Season 1 Episode 10

The Magnificent Adah

Aired Saturday 7:30 PM Nov 14, 1959 on NBC

Episode Fan Reviews (2)

Write A Review
out of 10
34 votes
  • An very interesting episode, but not one for the squeamish.

    In the first season, most of the people that live near the Cartwrights don't seem to like them; even long-time friends are quick to turn on the clan if the chance arises. Maybe it's because of the Cartwright's wealth, or the huge tract of land that they rule with an iron glove. But this episode shows another reason (and this reason is echoed in other episodes)--the Cartwrights just seem to be better than everyone else, and few women are good enough to marry into the family.

    Ben is the unfortunate lover in this one. The boys are certain that the actress isn't good enough to be a Cartwright, and Adam and Joe go about to prove it in a strange seducing her! Adam does well, but even Adah seems to have her moral standards as she ultimately rejects Joe (presumably because of his youth.) I'm not sure why Hoss was left out of this potential (and creepy) dogpile, but I'm glad he was.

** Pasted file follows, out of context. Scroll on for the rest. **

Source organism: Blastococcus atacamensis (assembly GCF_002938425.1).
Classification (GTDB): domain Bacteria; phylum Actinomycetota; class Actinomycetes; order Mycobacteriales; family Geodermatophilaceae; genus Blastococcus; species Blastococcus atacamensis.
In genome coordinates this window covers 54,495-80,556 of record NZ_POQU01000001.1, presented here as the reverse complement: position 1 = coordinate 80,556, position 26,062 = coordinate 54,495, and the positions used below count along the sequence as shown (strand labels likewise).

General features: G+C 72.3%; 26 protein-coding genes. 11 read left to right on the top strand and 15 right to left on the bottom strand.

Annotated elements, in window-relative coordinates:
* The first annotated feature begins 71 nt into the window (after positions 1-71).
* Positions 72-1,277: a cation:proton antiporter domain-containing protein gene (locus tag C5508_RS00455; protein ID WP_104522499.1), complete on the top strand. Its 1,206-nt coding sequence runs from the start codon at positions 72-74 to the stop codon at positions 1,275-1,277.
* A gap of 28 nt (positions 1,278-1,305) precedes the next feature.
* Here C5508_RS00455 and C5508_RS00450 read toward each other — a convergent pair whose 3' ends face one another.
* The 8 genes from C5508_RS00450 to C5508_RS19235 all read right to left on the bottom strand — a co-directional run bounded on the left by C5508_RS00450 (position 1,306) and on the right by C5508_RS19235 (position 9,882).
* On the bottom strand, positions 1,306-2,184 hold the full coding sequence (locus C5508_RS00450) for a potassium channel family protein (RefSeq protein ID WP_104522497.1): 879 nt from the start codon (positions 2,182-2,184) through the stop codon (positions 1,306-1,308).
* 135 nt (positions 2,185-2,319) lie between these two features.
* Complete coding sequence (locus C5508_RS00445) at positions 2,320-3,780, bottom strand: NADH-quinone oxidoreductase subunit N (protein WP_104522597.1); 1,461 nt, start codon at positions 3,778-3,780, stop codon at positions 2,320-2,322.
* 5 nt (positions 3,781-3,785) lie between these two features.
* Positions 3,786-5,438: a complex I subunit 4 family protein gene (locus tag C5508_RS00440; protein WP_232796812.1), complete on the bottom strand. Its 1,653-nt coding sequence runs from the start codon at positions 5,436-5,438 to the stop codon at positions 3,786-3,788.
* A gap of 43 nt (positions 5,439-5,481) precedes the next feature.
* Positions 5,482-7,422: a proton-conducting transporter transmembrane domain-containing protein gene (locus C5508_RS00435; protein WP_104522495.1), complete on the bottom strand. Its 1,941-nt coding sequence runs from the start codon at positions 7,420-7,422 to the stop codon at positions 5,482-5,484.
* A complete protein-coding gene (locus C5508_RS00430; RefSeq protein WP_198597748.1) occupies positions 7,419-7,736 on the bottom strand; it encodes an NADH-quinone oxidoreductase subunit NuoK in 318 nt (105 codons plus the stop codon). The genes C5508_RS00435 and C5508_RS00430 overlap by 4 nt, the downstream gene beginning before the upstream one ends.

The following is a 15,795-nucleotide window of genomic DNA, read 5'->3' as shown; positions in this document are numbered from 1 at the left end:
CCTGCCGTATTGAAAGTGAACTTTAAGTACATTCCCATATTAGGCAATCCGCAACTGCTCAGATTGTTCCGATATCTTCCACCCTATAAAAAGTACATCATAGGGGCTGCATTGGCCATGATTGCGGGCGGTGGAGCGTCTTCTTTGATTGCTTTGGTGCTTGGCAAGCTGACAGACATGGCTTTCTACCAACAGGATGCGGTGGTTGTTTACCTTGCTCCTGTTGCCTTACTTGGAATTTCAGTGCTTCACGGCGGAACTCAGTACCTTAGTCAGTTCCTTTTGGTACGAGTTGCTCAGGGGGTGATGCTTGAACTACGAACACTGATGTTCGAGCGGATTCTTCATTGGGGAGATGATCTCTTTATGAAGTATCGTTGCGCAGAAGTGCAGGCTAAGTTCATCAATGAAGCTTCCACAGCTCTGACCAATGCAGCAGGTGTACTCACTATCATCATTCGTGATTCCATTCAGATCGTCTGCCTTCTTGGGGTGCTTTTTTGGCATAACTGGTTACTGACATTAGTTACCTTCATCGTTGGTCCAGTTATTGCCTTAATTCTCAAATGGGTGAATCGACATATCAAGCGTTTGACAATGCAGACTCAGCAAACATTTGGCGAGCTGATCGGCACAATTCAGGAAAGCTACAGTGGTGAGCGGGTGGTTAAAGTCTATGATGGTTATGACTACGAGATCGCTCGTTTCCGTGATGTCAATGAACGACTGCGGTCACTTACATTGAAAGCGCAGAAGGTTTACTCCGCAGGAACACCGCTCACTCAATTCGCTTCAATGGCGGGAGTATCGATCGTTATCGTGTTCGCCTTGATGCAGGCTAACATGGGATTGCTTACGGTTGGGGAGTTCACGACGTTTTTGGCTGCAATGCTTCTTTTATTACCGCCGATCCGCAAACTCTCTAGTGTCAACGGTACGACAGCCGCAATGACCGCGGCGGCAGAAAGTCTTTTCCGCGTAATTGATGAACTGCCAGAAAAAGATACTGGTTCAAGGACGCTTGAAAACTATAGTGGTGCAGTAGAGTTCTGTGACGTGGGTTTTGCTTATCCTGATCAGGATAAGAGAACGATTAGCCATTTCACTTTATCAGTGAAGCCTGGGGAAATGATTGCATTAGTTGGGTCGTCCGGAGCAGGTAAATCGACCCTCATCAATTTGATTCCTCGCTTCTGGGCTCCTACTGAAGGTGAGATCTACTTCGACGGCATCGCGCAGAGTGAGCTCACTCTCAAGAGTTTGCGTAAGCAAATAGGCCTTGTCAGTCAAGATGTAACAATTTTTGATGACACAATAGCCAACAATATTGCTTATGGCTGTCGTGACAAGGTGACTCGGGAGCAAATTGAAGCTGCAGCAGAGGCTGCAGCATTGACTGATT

Hoss seems to have his own problems in this episode, having reverted back to the mentally-challenged version of his character. Among other things, he doesn't seem to understand that the play they watch is just a play with people acting. He also doesn't know when a woman is naked or not, asking later if the actress was really nude (after all, it was the play's lurid poster that interested Hoss to begin with). It might as well be Tor Johnson playing Hoss in this episode--the character is so incredibly dim-witted.

    I'm amazed at how violent and bloody this episode was...audiences were surely seeing blood for the first time on family-time television in all of its Technicolor glory in Bonanza's first season. Westerns are an inherently violent genre, but even the grittiest ones ("Rawhide", "Gunsmoke", etc.) rarely showed blood despite all of the shootings and beatings that took place in the days of black & white adult westerns. But Bonanza never seemed to shy away from accurate depictions of violence (and really, that's a good lesson...people bleed and hurt when they are hit, and it's wrong to think otherwise, but it's not the best entertaintment youngsters.)

    Reagan is truly menacing--a drunken scoundrel, who doesn't hesitate to constantly threaten Adah and sucker-punch Joe, despite his huge size and boxing skills. The showdown with Hoss would be a classic, except that Hoss seems to have forgotten how to fight in this episode.

    A good episode overall; it just has a few disagreeable moments and is definitely intended for the mature viewers.